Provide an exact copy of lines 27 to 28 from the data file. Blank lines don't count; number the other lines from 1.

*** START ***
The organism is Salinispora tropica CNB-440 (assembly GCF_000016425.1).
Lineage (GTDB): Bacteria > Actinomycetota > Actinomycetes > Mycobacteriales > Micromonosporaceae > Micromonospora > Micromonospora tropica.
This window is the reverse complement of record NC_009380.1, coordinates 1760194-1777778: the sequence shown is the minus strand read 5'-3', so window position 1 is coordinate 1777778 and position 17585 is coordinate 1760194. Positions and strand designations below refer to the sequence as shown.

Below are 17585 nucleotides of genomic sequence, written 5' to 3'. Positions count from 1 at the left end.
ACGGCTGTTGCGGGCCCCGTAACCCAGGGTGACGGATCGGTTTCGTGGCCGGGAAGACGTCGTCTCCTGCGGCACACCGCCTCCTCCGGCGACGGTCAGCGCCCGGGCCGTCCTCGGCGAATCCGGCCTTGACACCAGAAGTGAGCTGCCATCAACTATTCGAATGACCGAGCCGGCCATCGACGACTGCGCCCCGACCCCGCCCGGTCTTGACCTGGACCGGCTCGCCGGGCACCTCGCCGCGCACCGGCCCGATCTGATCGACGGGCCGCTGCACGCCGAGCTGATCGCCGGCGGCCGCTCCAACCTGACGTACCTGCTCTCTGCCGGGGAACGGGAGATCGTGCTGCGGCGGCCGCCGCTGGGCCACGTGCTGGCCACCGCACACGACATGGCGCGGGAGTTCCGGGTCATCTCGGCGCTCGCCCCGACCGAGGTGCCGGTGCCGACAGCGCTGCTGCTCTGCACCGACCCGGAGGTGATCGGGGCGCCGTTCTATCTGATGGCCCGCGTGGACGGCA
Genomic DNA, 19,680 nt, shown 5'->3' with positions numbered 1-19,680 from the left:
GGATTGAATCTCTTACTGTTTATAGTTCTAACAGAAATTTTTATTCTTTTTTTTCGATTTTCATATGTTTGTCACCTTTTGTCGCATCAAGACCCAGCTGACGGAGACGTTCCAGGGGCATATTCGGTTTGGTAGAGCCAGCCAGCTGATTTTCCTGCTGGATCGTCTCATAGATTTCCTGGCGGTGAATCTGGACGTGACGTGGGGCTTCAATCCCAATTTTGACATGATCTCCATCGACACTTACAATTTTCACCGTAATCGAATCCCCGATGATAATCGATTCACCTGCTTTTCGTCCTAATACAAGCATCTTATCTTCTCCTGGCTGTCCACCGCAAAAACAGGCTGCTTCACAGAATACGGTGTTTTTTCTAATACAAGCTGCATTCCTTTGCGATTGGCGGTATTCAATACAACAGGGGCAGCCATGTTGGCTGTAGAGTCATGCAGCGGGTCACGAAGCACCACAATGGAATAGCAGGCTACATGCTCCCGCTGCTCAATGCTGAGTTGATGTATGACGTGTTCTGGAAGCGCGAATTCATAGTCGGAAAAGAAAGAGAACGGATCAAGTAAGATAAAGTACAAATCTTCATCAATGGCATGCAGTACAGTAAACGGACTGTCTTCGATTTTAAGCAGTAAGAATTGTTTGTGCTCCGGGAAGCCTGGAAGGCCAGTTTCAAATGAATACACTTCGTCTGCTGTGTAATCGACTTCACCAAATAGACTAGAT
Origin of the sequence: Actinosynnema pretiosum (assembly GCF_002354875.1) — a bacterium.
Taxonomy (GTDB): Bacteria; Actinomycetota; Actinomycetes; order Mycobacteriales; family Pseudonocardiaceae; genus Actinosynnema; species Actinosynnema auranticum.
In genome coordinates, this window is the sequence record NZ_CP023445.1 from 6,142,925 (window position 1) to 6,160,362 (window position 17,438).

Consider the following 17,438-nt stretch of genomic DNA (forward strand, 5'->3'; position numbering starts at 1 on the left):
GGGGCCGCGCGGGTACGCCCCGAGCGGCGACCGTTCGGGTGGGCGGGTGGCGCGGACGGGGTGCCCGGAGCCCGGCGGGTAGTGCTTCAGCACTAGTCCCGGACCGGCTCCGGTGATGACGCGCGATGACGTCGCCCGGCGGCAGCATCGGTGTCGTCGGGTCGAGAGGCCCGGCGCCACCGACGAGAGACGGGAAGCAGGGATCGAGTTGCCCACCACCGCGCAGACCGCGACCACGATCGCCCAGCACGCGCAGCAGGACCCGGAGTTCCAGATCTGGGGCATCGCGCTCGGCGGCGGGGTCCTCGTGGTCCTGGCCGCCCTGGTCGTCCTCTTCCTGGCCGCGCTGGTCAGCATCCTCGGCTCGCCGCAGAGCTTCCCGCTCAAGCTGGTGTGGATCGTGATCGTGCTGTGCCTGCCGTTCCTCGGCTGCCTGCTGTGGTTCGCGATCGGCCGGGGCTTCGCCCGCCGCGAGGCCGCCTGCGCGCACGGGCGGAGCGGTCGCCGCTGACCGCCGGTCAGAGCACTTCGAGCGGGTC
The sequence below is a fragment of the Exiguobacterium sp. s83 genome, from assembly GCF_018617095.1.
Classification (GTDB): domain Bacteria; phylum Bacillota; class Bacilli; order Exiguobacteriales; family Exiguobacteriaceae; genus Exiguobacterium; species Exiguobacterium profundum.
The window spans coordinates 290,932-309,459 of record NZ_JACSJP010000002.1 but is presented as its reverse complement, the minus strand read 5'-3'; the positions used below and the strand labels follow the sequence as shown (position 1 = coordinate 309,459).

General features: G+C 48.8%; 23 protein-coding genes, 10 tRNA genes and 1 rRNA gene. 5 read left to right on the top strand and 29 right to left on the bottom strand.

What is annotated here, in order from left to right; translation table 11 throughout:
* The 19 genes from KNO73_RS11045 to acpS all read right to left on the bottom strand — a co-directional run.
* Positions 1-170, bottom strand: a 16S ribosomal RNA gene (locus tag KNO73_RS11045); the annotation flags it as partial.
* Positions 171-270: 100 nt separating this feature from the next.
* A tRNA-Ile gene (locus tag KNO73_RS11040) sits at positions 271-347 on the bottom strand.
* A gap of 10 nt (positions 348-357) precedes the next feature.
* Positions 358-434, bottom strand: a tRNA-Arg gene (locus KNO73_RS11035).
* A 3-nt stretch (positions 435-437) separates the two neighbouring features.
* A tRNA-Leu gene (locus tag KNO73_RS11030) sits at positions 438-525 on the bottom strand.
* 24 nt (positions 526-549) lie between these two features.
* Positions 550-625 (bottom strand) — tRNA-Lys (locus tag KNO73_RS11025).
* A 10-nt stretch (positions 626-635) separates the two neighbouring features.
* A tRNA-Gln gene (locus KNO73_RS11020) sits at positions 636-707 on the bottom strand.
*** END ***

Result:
* Positions 550-625 (bottom strand) — tRNA-Lys (locus tag KNO73_RS11025).
* A 10-nt stretch (positions 626-635) separates the two neighbouring features.